Tell it to the Jury!: Debt Collector Stuck in TCPA Suit for Sending “Manual” Text Messages

The TCPAWorld remains a dangerous place for folks trying to communicate with their customers using text messages. This is true even in an era when P2P texting is finding increasing favor as a preferred contact channel.

In Greiner v. Cadillac Accounts Receivable Mgmt., Case No. 2:19-cv-12479, 2020 U.S. Dist. LEXIS 234221 (E.D. Mich.  November 9, 2020) for instance a Defendant was just denied summary judgment—i.e. the case is headed to a jury—in a case where the Defendant claimed it sent the texts at issue manually.

The Defendant submitted three, apparently conclusory, declarations from witnesses purporting that the texts at issue—debt collection messages—were sent manually. However the declarations did not explain what “manual” meant and, apparently, just declared the messages went manually and stopped. The Court reasoned that the assertion of manual texting in this context was merely a legal conclusion and rejected the evidence outright. So Defendant loses.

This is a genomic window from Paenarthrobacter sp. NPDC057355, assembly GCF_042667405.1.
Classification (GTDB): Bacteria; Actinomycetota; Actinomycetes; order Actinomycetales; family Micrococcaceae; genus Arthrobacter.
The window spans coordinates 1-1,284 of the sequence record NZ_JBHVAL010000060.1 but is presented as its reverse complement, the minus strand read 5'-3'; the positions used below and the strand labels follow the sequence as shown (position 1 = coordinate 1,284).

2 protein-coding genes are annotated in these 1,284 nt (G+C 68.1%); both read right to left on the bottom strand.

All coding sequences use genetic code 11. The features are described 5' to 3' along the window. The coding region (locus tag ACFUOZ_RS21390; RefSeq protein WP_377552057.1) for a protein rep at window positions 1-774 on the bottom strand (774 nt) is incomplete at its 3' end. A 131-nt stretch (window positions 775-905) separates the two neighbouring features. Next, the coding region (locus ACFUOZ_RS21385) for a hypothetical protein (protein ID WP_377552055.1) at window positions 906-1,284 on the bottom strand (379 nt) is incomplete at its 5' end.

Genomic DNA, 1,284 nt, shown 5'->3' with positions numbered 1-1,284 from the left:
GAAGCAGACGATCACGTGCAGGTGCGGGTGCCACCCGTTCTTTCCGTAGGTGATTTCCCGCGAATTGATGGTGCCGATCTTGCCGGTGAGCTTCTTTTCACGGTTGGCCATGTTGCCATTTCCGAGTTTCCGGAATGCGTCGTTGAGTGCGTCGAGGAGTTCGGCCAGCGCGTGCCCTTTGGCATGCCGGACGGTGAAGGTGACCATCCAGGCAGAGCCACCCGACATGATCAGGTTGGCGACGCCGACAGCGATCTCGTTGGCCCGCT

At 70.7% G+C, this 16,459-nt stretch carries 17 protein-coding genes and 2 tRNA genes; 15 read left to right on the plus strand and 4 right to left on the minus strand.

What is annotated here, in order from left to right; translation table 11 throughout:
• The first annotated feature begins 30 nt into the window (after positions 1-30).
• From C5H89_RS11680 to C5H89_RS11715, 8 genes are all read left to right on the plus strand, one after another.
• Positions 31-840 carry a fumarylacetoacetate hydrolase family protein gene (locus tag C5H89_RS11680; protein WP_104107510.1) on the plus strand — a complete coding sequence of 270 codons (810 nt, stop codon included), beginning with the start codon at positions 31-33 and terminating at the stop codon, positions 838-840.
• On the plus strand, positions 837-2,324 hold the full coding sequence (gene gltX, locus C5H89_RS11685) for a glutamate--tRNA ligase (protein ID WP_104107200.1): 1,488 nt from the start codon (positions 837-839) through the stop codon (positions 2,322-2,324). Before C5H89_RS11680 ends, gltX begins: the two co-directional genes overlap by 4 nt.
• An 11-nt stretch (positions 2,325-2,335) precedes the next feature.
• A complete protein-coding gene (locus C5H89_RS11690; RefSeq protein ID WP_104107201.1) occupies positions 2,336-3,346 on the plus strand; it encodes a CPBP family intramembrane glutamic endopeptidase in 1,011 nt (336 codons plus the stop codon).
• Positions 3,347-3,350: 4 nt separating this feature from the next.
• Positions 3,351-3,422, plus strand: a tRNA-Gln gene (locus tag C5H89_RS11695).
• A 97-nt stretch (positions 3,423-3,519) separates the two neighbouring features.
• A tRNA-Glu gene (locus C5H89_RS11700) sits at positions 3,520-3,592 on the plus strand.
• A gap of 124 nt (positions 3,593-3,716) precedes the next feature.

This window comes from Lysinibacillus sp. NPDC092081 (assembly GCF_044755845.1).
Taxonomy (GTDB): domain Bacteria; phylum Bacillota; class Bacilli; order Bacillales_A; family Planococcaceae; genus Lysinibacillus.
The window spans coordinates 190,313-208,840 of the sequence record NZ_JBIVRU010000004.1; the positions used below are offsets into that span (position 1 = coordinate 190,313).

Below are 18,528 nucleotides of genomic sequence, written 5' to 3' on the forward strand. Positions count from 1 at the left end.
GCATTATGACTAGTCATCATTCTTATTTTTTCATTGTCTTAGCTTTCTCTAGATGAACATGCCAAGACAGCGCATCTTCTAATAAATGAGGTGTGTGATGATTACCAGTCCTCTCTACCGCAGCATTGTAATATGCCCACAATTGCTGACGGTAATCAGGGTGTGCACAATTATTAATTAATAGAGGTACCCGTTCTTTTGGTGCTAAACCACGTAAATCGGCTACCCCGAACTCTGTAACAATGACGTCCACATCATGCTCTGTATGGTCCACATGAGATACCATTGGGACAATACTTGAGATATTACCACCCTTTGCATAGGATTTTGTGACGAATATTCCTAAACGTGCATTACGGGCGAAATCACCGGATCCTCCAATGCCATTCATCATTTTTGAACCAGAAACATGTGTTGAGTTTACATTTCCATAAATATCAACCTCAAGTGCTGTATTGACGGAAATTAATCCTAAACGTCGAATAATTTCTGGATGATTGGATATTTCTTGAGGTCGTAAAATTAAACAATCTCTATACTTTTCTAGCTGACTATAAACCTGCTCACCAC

It is unclear whether Defendant would have won the case had it introduced proper evidence but… probably.

Adding salt to the wound here—this case started off as a small claims matter. The Defendant removed it to federal court—spent time and money to bring a summary judgment motion.

And lost.

To a pro per.

Greiner has a couple of take aways. One, defense lawyers need to submit proper evidence. And its quality, not quantity. These folks submitted three declarations, but none of them addressed the heart of the issue—what does “manual” mean? They probably could have won the case with a single, properly worded and supported, declaration. Second, the risk remains high in cases involving text messages. Even though the messages were sent “manually” and were plainly targeted to collect a debt—i.e. likely tailored to specific consumers and not mass blasted—the court still sent the issue to a jury to decide. The risk remains real folks. Be cautious and seek consent.


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